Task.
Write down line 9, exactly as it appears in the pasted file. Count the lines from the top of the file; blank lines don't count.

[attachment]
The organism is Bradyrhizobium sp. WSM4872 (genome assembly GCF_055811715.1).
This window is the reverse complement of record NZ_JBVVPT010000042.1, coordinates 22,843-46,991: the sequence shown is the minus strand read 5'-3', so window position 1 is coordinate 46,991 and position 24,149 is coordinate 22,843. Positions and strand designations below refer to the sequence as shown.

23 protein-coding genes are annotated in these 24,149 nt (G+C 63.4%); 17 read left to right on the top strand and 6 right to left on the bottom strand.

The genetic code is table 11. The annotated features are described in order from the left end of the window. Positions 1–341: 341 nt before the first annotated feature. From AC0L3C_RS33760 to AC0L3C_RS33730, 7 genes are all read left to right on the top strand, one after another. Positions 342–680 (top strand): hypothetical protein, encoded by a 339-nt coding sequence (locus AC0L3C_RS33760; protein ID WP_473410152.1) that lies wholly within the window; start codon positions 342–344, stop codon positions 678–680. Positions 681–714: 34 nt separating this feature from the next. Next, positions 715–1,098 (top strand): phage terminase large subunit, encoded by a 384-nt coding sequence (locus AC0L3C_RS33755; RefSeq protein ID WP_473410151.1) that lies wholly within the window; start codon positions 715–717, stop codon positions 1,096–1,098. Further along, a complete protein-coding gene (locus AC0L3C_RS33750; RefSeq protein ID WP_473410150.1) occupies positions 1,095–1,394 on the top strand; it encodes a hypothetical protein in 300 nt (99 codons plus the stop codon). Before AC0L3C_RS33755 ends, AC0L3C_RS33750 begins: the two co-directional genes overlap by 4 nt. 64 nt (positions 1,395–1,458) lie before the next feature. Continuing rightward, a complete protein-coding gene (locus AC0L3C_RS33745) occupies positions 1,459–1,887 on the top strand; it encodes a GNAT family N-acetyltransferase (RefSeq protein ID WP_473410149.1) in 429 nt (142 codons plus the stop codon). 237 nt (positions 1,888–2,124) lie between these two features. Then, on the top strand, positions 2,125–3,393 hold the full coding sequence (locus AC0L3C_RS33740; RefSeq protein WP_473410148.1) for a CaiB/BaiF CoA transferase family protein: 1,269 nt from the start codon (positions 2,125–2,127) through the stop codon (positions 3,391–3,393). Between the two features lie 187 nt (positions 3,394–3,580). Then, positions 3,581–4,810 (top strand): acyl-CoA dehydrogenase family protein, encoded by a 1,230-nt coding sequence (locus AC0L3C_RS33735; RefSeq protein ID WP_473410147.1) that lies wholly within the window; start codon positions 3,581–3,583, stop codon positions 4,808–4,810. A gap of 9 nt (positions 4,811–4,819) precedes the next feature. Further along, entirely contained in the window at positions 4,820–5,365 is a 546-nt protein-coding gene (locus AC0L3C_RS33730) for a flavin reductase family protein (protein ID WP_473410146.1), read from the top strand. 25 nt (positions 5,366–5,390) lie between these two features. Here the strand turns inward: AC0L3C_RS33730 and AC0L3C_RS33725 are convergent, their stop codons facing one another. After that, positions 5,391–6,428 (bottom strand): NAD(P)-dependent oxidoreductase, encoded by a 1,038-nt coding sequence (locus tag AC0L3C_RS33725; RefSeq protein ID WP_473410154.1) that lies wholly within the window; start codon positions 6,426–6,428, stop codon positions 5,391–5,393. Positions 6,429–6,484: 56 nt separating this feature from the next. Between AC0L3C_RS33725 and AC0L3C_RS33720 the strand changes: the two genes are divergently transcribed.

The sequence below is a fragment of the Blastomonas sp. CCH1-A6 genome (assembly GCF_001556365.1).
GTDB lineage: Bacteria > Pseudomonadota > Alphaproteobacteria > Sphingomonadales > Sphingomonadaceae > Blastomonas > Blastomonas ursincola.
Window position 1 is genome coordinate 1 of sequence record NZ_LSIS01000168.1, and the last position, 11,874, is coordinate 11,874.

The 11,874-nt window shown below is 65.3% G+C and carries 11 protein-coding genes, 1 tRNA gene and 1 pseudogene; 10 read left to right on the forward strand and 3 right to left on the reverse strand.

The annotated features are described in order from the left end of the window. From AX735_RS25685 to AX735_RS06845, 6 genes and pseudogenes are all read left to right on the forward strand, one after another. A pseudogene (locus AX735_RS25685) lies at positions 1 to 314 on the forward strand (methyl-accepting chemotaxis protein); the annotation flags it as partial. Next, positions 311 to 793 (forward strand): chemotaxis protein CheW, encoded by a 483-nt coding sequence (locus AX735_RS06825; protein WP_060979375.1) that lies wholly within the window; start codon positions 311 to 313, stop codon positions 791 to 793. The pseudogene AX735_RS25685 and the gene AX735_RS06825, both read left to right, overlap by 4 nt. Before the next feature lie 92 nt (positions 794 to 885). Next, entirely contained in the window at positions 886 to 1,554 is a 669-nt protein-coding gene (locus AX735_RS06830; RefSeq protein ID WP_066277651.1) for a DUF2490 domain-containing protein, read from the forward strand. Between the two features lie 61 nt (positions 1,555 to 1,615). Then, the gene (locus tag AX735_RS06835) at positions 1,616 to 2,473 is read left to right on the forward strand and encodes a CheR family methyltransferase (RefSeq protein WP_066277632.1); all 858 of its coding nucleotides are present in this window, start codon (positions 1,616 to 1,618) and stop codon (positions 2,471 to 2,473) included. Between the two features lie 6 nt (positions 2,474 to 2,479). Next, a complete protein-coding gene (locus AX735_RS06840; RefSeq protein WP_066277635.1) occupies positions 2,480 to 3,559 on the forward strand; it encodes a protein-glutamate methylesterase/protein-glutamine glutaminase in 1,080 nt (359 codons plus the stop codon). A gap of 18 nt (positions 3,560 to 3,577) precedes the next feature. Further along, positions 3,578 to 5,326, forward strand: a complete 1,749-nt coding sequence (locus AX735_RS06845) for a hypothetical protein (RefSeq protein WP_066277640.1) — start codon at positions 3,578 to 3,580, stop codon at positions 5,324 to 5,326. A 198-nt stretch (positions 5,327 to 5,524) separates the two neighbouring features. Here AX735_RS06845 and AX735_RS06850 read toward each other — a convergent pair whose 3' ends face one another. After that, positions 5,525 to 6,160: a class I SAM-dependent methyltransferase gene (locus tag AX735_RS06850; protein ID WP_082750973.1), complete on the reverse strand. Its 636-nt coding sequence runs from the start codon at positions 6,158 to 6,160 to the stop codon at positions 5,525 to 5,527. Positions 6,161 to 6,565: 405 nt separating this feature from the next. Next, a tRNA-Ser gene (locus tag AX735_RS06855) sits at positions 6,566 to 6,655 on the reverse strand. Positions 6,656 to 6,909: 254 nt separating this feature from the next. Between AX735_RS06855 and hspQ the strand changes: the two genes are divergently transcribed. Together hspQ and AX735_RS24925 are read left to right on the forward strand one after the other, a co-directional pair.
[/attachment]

The annotated features are described in order from the left end of the window. From AX735_RS25685 to AX735_RS06845, 6 genes and pseudogenes are all read left to right on the forward strand, one after another. A pseudogene (locus AX735_RS25685) lies at positions 1 to 314 on the forward strand (methyl-accepting chemotaxis protein); the annotation flags it as partial. Next, positions 311 to 793 (forward strand): chemotaxis protein CheW, encoded by a 483-nt coding sequence (locus AX735_RS06825; protein WP_060979375.1) that lies wholly within the window; start codon positions 311 to 313, stop codon positions 791 to 793. The pseudogene AX735_RS25685 and the gene AX735_RS06825, both read left to right, overlap by 4 nt. Before the next feature lie 92 nt (positions 794 to 885). Next, entirely contained in the window at positions 886 to 1,554 is a 669-nt protein-coding gene (locus AX735_RS06830; RefSeq protein ID WP_066277651.1) for a DUF2490 domain-containing protein, read from the forward strand. Between the two features lie 61 nt (positions 1,555 to 1,615). Then, the gene (locus tag AX735_RS06835) at positions 1,616 to 2,473 is read left to right on the forward strand and encodes a CheR family methyltransferase (RefSeq protein WP_066277632.1); all 858 of its coding nucleotides are present in this window, start codon (positions 1,616 to 1,618) and stop codon (positions 2,471 to 2,473) included. Between the two features lie 6 nt (positions 2,474 to 2,479). Next, a complete protein-coding gene (locus AX735_RS06840; RefSeq protein WP_066277635.1) occupies positions 2,480 to 3,559 on the forward strand; it encodes a protein-glutamate methylesterase/protein-glutamine glutaminase in 1,080 nt (359 codons plus the stop codon). A gap of 18 nt (positions 3,560 to 3,577) precedes the next feature. Further along, positions 3,578 to 5,326, forward strand: a complete 1,749-nt coding sequence (locus AX735_RS06845) for a hypothetical protein (RefSeq protein WP_066277640.1) — start codon at positions 3,578 to 3,580, stop codon at positions 5,324 to 5,326. A 198-nt stretch (positions 5,327 to 5,524) separates the two neighbouring features. Here AX735_RS06845 and AX735_RS06850 read toward each other — a convergent pair whose 3' ends face one another. After that, positions 5,525 to 6,160: a class I SAM-dependent methyltransferase gene (locus tag AX735_RS06850; protein ID WP_082750973.1), complete on the reverse strand. Its 636-nt coding sequence runs from the start codon at positions 6,158 to 6,160 to the stop codon at positions 5,525 to 5,527. Positions 6,161 to 6,565: 405 nt separating this feature from the next. Next, a tRNA-Ser gene (locus tag AX735_RS06855) sits at positions 6,566 to 6,655 on the reverse strand. Positions 6,656 to 6,909: 254 nt separating this feature from the next. Between AX735_RS06855 and hspQ the strand changes: the two genes are divergently transcribed. Together hspQ and AX735_RS24925 are read left to right on the forward strand one after the other, a co-directional pair.